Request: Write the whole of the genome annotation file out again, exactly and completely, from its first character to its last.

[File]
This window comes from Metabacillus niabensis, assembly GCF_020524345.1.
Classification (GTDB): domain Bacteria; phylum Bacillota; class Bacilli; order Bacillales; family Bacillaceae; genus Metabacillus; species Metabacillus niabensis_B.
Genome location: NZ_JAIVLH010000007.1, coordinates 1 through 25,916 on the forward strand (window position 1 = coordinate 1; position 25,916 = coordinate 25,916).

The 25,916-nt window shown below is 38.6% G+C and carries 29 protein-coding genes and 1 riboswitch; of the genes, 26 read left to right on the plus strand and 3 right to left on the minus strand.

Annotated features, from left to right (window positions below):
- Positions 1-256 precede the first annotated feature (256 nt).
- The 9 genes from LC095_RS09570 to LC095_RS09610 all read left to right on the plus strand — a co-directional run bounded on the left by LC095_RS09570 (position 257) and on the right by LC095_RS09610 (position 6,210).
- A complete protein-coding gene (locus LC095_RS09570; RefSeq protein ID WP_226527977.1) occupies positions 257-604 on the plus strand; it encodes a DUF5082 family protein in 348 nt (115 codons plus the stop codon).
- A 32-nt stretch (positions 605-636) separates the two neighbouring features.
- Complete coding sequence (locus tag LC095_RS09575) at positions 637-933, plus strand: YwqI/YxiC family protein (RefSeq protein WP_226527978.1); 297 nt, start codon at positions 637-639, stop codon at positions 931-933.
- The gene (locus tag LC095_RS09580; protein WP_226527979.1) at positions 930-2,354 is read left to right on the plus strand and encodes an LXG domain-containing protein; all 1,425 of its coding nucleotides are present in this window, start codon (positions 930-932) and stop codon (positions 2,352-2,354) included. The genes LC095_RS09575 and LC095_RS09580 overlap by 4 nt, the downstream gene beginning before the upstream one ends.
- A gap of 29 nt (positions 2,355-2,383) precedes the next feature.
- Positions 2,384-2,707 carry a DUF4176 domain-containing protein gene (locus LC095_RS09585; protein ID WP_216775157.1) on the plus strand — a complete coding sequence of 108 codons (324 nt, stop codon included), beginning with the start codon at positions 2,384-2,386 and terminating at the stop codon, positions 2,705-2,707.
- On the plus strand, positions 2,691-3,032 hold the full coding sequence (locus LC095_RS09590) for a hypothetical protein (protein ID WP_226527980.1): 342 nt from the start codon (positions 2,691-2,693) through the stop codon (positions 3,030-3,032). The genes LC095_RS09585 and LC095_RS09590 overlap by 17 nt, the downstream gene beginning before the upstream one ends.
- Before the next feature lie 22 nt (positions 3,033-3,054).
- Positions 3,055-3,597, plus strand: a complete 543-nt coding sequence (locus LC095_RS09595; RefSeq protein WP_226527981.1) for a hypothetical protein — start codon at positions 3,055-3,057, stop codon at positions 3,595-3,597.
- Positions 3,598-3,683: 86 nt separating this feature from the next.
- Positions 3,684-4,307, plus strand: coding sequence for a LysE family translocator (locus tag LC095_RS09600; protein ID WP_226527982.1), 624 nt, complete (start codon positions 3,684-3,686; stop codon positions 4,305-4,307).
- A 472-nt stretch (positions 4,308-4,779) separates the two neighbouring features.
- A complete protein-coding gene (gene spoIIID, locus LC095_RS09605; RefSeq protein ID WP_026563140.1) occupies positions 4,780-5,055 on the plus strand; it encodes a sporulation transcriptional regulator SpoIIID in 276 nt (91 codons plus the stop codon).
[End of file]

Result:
This window comes from Metabacillus niabensis, assembly GCF_020524345.1.
Classification (GTDB): domain Bacteria; phylum Bacillota; class Bacilli; order Bacillales; family Bacillaceae; genus Metabacillus; species Metabacillus niabensis_B.
Genome location: NZ_JAIVLH010000007.1, coordinates 1 through 25,916 on the forward strand (window position 1 = coordinate 1; position 25,916 = coordinate 25,916).

The 25,916-nt window shown below is 38.6% G+C and carries 29 protein-coding genes and 1 riboswitch; of the genes, 26 read left to right on the plus strand and 3 right to left on the minus strand.

Annotated features, from left to right (window positions below):
- Positions 1-256 precede the first annotated feature (256 nt).
- The 9 genes from LC095_RS09570 to LC095_RS09610 all read left to right on the plus strand — a co-directional run bounded on the left by LC095_RS09570 (position 257) and on the right by LC095_RS09610 (position 6,210).
- A complete protein-coding gene (locus LC095_RS09570; RefSeq protein ID WP_226527977.1) occupies positions 257-604 on the plus strand; it encodes a DUF5082 family protein in 348 nt (115 codons plus the stop codon).
- A 32-nt stretch (positions 605-636) separates the two neighbouring features.
- Complete coding sequence (locus tag LC095_RS09575) at positions 637-933, plus strand: YwqI/YxiC family protein (RefSeq protein WP_226527978.1); 297 nt, start codon at positions 637-639, stop codon at positions 931-933.
- The gene (locus tag LC095_RS09580; protein WP_226527979.1) at positions 930-2,354 is read left to right on the plus strand and encodes an LXG domain-containing protein; all 1,425 of its coding nucleotides are present in this window, start codon (positions 930-932) and stop codon (positions 2,352-2,354) included. The genes LC095_RS09575 and LC095_RS09580 overlap by 4 nt, the downstream gene beginning before the upstream one ends.
- A gap of 29 nt (positions 2,355-2,383) precedes the next feature.
- Positions 2,384-2,707 carry a DUF4176 domain-containing protein gene (locus LC095_RS09585; protein ID WP_216775157.1) on the plus strand — a complete coding sequence of 108 codons (324 nt, stop codon included), beginning with the start codon at positions 2,384-2,386 and terminating at the stop codon, positions 2,705-2,707.
- On the plus strand, positions 2,691-3,032 hold the full coding sequence (locus LC095_RS09590) for a hypothetical protein (protein ID WP_226527980.1): 342 nt from the start codon (positions 2,691-2,693) through the stop codon (positions 3,030-3,032). The genes LC095_RS09585 and LC095_RS09590 overlap by 17 nt, the downstream gene beginning before the upstream one ends.
- Before the next feature lie 22 nt (positions 3,033-3,054).
- Positions 3,055-3,597, plus strand: a complete 543-nt coding sequence (locus LC095_RS09595; RefSeq protein WP_226527981.1) for a hypothetical protein — start codon at positions 3,055-3,057, stop codon at positions 3,595-3,597.
- Positions 3,598-3,683: 86 nt separating this feature from the next.
- Positions 3,684-4,307, plus strand: coding sequence for a LysE family translocator (locus tag LC095_RS09600; protein ID WP_226527982.1), 624 nt, complete (start codon positions 3,684-3,686; stop codon positions 4,305-4,307).
- A 472-nt stretch (positions 4,308-4,779) separates the two neighbouring features.
- A complete protein-coding gene (gene spoIIID, locus LC095_RS09605; RefSeq protein ID WP_026563140.1) occupies positions 4,780-5,055 on the plus strand; it encodes a sporulation transcriptional regulator SpoIIID in 276 nt (91 codons plus the stop codon).